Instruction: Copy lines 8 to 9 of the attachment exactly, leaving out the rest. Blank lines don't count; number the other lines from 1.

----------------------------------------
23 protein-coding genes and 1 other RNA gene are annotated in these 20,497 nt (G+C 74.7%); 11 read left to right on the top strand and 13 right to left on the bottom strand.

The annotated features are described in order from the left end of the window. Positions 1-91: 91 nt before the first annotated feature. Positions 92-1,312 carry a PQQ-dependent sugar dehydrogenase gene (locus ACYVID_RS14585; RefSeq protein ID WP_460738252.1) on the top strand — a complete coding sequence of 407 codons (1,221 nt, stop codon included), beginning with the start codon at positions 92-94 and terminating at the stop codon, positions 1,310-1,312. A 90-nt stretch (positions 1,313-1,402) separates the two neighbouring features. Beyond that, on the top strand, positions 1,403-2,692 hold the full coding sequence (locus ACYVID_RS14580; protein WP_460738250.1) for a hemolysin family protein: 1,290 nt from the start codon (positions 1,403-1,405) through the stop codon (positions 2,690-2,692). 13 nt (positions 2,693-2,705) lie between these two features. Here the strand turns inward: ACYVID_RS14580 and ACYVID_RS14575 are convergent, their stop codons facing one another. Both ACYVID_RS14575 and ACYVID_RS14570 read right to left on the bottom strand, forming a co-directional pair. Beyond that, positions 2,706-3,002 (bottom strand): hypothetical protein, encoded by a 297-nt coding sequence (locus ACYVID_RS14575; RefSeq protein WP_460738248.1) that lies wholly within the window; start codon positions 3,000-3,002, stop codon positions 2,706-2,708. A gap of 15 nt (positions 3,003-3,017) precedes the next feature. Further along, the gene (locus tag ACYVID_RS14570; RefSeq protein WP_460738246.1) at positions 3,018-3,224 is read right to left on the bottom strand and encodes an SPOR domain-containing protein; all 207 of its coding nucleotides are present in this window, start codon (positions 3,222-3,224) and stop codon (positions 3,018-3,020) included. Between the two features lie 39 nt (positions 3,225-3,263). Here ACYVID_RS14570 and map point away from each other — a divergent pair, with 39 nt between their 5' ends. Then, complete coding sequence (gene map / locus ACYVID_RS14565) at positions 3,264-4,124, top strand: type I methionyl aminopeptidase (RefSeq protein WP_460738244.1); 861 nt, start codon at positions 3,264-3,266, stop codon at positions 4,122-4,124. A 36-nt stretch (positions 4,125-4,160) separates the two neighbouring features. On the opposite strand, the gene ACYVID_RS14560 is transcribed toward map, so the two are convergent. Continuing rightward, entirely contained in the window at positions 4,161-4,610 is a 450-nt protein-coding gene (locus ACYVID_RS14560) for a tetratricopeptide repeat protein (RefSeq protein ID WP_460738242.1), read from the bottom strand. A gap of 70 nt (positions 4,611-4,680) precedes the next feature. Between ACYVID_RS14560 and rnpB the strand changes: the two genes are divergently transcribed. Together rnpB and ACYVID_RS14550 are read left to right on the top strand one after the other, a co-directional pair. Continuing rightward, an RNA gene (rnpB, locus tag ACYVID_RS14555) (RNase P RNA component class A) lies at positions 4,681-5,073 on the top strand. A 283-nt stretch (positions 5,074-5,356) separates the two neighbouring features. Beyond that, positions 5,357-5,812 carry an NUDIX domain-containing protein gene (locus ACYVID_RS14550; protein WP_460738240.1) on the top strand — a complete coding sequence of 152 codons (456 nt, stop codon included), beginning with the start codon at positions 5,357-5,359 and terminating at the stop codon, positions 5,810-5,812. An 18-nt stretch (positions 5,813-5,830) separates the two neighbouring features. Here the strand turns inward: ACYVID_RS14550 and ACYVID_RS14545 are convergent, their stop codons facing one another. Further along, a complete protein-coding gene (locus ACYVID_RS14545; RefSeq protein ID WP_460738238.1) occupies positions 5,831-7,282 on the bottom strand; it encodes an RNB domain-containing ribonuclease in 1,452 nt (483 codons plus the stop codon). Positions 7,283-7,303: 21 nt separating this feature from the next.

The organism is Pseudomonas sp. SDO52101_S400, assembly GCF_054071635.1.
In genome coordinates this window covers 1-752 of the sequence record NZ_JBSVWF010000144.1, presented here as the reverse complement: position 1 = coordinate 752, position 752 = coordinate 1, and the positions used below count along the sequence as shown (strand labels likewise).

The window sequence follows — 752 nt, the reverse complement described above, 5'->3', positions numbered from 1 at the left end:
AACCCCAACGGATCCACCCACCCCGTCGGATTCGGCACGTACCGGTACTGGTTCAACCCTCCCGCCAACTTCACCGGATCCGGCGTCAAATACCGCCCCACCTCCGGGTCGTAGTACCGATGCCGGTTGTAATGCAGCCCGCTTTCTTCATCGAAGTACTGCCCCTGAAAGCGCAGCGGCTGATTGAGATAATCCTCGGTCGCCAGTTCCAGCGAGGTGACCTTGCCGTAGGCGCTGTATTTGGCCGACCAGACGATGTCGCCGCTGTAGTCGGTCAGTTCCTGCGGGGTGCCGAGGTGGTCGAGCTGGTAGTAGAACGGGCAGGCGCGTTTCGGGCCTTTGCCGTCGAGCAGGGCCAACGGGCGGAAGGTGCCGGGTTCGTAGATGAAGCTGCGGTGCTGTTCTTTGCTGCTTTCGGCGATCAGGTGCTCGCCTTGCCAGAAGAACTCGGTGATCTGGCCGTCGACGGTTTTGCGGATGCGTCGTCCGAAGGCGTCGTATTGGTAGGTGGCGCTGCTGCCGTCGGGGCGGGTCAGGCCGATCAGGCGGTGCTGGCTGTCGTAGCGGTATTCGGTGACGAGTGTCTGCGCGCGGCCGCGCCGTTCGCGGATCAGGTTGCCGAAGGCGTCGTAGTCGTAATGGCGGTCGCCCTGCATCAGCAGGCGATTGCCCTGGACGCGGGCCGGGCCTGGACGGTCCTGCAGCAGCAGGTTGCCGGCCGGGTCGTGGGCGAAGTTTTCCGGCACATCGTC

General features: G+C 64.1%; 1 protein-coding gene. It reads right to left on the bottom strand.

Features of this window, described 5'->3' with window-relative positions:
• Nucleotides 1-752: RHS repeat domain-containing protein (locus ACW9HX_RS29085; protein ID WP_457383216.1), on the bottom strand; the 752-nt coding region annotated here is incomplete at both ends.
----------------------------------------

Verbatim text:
Features of this window, described 5'->3' with window-relative positions:
• Nucleotides 1-752: RHS repeat domain-containing protein (locus ACW9HX_RS29085; protein ID WP_457383216.1), on the bottom strand; the 752-nt coding region annotated here is incomplete at both ends.